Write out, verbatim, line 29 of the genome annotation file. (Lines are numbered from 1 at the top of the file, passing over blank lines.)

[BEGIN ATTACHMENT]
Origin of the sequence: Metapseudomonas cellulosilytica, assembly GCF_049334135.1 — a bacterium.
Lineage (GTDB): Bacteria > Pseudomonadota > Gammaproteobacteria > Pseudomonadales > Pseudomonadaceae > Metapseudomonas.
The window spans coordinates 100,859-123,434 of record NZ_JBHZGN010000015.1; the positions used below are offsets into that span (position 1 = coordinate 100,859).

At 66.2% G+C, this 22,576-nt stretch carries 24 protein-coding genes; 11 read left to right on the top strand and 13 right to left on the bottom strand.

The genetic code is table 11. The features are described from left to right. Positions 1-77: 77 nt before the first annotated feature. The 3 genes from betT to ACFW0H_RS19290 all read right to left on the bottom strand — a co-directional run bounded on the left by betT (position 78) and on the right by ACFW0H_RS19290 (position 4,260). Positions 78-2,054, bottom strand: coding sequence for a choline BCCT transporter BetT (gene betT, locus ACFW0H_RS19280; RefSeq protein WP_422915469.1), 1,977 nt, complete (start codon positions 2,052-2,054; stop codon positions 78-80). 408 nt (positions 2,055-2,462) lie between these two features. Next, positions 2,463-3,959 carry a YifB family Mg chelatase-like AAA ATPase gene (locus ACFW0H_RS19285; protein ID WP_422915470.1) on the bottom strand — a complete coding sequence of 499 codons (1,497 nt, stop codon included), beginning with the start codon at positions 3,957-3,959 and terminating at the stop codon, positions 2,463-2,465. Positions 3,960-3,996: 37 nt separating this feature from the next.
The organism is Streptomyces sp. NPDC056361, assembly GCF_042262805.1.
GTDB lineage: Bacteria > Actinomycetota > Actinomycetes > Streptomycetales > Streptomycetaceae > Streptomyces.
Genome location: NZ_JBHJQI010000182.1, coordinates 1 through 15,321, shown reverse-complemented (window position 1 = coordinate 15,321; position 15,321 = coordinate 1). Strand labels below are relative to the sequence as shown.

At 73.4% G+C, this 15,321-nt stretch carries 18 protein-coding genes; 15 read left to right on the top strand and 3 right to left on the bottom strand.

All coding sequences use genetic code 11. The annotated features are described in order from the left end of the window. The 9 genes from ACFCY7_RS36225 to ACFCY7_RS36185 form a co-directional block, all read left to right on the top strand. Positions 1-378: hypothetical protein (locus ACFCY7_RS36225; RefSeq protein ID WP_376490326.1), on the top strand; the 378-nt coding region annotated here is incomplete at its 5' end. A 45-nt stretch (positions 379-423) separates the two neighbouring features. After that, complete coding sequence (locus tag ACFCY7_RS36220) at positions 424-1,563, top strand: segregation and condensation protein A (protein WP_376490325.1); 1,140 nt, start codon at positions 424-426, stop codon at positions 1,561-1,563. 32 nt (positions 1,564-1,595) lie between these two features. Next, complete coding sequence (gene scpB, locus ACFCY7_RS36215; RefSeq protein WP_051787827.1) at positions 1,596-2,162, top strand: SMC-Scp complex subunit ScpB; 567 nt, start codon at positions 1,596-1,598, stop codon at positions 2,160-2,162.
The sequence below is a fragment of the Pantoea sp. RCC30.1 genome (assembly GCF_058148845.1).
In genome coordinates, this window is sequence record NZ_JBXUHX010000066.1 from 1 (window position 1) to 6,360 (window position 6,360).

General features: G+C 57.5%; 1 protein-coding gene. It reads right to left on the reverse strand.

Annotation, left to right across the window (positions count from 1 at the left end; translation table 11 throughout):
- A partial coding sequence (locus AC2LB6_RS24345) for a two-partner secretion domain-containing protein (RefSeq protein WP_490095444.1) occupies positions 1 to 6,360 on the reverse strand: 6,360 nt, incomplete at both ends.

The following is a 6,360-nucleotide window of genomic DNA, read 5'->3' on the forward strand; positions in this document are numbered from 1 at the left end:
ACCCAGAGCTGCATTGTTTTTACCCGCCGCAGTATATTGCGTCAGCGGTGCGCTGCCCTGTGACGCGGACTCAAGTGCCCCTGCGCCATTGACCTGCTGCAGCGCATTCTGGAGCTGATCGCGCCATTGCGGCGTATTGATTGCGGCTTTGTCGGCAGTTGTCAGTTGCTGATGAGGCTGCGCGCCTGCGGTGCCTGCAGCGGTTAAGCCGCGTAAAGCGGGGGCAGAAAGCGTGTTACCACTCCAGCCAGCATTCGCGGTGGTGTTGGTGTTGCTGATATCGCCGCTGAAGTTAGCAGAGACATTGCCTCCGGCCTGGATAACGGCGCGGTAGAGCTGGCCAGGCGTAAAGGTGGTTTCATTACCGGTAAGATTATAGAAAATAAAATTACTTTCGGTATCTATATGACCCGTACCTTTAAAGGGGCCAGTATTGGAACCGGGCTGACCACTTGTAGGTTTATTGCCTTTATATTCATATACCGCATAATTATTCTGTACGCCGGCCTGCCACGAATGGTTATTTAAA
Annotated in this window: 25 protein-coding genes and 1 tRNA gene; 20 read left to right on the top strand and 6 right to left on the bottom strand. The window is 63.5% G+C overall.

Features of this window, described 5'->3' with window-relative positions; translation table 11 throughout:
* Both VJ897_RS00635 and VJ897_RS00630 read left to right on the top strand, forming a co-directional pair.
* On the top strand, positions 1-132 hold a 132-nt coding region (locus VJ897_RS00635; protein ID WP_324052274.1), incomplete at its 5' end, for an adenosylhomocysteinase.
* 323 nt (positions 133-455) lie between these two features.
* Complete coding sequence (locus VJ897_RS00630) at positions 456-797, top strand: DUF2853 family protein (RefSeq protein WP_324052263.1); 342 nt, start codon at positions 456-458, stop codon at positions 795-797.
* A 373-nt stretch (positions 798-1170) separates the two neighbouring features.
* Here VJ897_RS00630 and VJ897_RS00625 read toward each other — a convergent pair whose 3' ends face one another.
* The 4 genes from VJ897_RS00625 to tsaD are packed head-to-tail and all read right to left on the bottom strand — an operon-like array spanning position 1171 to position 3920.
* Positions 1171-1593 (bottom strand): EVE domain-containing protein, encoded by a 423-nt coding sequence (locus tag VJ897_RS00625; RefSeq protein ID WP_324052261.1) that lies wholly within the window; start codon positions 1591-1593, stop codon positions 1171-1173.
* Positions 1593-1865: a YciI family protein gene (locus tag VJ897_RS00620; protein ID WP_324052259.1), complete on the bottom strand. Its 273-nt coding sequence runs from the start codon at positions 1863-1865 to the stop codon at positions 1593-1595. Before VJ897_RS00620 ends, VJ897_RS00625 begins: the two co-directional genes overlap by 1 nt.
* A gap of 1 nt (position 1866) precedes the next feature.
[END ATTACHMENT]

* A gap of 1 nt (position 1866) precedes the next feature.